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Discussion in 'Hangar Talk' started by Daleandee, Jan 20, 2023.
Here we go ...
Boeing might go to jail?
Will need a mighty big jail.
Maybe they'll just build the jail around Boeing.
Seems like the Justice Department should be the ones charged with not consulting the victims…they were the ones “representing” the victims.
Does this void the settlement? Does Boeing get the settlement money back?
"You'll never take me alive, copper!"
Oooh, good point. Seems like Boeing should get its $2.5B back...with interest...until this is settled.
How can a business entity be charged with a crime?
Arthur Andersen was in the wake of the Enron scandal. A lot of people who had nothing to do with it lost all of their equity in the firm when the "conviction" happened. Still annoys me, there were specific people that did questionable stuff and should have had consequences as a result. The other 95% of the Partners and employees did not deserve what happened to them.
Possible (just turn off the badge readers at the exits). But for that many deaths, capital punishment seems more likely than a mere jail term. Maybe put up a big fumigation tent and gas ‘em all?
Boeing lost their way when they started to let accountants design airplanes instead of engineers.
Boeing lost its way when in 1997 it merged with McDonnell Douglas and in time MD's Stonecipher took over. Not a fan of the Seattle Times, but historically they've done a pretty good job on aviation. Some may see this as a "excuse piece."
How would one handcuff a 777.??
1 person inside refusing to take their seat.
True, but it wasn't just Stonecipher. Many of the incoming MD management team were disciples or even protoges of Jack Welch. Their Welchian myopic focus on stock price wrecked MD and eventually Boeing. If you want the detailed story, read the book Flying Blind.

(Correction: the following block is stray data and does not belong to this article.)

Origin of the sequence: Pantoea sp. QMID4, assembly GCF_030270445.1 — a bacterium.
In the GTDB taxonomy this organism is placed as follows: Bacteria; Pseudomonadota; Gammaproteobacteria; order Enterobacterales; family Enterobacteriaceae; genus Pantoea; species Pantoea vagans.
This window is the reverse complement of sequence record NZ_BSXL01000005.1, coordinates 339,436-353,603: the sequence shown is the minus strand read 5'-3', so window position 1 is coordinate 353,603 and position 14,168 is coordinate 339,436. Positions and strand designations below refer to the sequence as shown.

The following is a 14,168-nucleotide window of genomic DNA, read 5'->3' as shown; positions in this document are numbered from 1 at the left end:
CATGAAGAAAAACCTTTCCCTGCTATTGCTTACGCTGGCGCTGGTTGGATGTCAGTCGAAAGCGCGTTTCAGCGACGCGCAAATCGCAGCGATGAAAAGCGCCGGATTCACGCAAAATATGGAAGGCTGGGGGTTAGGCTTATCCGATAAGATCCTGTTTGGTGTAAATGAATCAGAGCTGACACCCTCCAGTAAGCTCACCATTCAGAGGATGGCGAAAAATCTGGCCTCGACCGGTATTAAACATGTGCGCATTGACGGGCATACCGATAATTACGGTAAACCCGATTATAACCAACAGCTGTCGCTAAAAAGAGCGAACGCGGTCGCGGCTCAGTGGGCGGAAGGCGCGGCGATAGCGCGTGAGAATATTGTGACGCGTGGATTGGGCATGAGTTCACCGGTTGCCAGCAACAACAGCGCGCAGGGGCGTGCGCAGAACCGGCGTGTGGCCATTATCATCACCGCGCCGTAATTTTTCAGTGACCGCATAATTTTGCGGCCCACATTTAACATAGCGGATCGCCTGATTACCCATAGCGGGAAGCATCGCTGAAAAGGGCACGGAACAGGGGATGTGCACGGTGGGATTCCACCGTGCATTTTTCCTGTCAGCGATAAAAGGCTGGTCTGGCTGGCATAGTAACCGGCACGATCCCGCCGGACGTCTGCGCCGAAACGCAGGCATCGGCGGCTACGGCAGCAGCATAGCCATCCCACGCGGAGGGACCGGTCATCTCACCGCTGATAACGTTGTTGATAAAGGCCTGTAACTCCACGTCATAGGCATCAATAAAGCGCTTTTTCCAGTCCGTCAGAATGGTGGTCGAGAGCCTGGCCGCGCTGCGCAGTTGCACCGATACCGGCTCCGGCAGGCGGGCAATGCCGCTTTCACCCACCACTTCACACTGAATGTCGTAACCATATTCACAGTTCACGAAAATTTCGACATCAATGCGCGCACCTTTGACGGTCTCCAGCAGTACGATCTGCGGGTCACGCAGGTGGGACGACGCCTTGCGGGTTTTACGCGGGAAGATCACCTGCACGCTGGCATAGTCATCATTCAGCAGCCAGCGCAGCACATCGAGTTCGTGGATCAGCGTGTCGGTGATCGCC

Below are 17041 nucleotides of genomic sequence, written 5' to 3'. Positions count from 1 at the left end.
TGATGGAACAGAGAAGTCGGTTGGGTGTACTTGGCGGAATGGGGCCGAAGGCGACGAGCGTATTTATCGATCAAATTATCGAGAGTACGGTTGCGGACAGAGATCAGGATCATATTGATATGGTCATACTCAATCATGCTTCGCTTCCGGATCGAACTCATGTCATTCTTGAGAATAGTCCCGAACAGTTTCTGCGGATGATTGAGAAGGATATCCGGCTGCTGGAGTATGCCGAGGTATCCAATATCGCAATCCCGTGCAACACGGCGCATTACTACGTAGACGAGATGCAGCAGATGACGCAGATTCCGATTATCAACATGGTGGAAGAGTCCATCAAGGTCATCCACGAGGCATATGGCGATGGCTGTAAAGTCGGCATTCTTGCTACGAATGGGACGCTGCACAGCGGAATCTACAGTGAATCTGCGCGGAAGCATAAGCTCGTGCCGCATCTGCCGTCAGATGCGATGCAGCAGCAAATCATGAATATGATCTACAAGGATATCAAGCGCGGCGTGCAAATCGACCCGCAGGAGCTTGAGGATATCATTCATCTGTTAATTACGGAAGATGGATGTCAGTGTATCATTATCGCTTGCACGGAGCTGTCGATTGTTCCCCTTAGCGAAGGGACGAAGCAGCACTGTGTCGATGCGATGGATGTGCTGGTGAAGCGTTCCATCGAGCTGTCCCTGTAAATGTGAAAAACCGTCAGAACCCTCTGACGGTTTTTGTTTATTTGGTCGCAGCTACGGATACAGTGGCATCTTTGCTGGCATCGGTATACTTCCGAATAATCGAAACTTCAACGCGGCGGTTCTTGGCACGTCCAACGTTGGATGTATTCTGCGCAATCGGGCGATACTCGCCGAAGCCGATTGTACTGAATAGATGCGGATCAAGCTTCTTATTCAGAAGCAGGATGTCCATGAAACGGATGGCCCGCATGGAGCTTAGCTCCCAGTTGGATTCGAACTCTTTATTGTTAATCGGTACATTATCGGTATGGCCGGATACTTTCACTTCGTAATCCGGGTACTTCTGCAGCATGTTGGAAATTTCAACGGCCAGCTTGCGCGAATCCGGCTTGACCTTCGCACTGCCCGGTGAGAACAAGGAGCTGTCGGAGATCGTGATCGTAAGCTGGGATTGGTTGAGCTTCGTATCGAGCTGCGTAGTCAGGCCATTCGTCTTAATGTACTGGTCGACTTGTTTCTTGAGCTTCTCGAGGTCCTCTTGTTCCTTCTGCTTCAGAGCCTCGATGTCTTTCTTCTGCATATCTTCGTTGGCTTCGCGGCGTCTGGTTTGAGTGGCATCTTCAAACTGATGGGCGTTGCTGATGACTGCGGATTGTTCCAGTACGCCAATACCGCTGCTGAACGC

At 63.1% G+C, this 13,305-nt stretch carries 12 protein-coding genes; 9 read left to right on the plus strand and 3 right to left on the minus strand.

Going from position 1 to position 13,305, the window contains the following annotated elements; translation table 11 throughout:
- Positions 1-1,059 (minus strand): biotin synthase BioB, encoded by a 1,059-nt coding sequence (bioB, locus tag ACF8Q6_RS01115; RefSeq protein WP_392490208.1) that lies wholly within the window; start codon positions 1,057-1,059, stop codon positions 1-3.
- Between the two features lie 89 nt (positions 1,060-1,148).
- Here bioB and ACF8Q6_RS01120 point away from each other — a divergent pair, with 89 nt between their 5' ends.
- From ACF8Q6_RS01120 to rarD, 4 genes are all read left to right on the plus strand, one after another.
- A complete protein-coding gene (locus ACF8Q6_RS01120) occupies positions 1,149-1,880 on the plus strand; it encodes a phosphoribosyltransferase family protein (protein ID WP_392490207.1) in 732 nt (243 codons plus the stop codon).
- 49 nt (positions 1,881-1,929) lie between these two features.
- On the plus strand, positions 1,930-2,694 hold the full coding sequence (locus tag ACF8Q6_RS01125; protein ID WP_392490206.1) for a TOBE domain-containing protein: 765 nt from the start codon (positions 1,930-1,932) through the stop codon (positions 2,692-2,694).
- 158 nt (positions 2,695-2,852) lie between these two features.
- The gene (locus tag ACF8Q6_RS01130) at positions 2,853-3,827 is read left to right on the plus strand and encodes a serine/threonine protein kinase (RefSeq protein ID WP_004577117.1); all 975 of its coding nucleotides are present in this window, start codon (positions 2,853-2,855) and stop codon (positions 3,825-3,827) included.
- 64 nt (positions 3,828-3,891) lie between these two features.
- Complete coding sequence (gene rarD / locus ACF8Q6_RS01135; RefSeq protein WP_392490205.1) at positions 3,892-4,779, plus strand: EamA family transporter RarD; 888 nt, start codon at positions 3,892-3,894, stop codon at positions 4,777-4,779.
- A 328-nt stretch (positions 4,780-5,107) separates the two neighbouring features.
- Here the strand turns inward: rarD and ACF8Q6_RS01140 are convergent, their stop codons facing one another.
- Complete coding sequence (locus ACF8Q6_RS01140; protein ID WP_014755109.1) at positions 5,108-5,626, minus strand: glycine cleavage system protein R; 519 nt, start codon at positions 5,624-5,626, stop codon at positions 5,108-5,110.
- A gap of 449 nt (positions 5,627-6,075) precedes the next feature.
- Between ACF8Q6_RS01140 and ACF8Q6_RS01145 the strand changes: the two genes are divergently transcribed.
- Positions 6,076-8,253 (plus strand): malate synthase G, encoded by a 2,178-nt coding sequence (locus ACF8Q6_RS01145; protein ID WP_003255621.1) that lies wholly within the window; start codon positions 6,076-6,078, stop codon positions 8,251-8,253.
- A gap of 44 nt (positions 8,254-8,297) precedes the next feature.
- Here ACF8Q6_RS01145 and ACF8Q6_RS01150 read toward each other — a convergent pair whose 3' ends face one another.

Beyond that, I think the engineering organization, particularly engineering management, shares some of the blame. The engineers saw themselves as labor, not as learned professionals, and let themselves be run over by program managers focused on cost. The engineers shirked their professional obligation to protect the public and violated engineering codes of ethics. They failed to demand and act with the necessary professional autonomy which should have served as the safety net for bad decisions made by non-engineer managers.
I've always thought the "Seattle/Boeing Good, St Louis/MD Bad" story line was oversimplified. Phil Condit, the guy whose decisions started this sad story, was an old-head Seattle Boeing guy, and, in my view (I'm a Seattle guy) should get about 90% of the blame for Boeing's current state. Further, in my career I was able to work with a lot of former McD engineers and managers (on the defense side) - and found them generally to be as solid as the Heritage Boeing staff: I worked closely with a few of the former McD and former Heritage Boeing leaders, and found some from each pool to be excellent managers and leaders who were firmly grounded in engineering principles (and could out-engineer most of the staff), and others to be buzz-word spouting morons. But it was about equal on each side.
The one thing I did see in the aftermath of the merger was a difference in the culture of ethical behavior. For those that were around in the first "oh, we got caught so we should impose ethics training on our staff", you'll remember that in all the case studies, it was the heritage Boeing folks that did things right, and the heritage Rockwell or heritage McD folks that went off the reservation. From that point on, it seemed like the more the company was talking about ethics, the worse its ethics were.
Regardless of how they got there, the emphasis on "shareholder value" or "RoI" or "RoNA" over technical excellence led to the current Boeing. Somewhere along the line, the folks in charge also decided that engineers were a commodity and were interchangeable. That's led to such a huge loss in institutional knowledge that I don't know if they'll be able to recover.
Fill in the blanks…
“We’re like family”
“Employees are are number one priority”
“Quality of life is important to us”
I think the same can be said for a lot of companies, current and past. If you're a car company, your job is to build cars. When companies lose sight of that they fail, or, they end up being the only company left so they think that they'll never fail.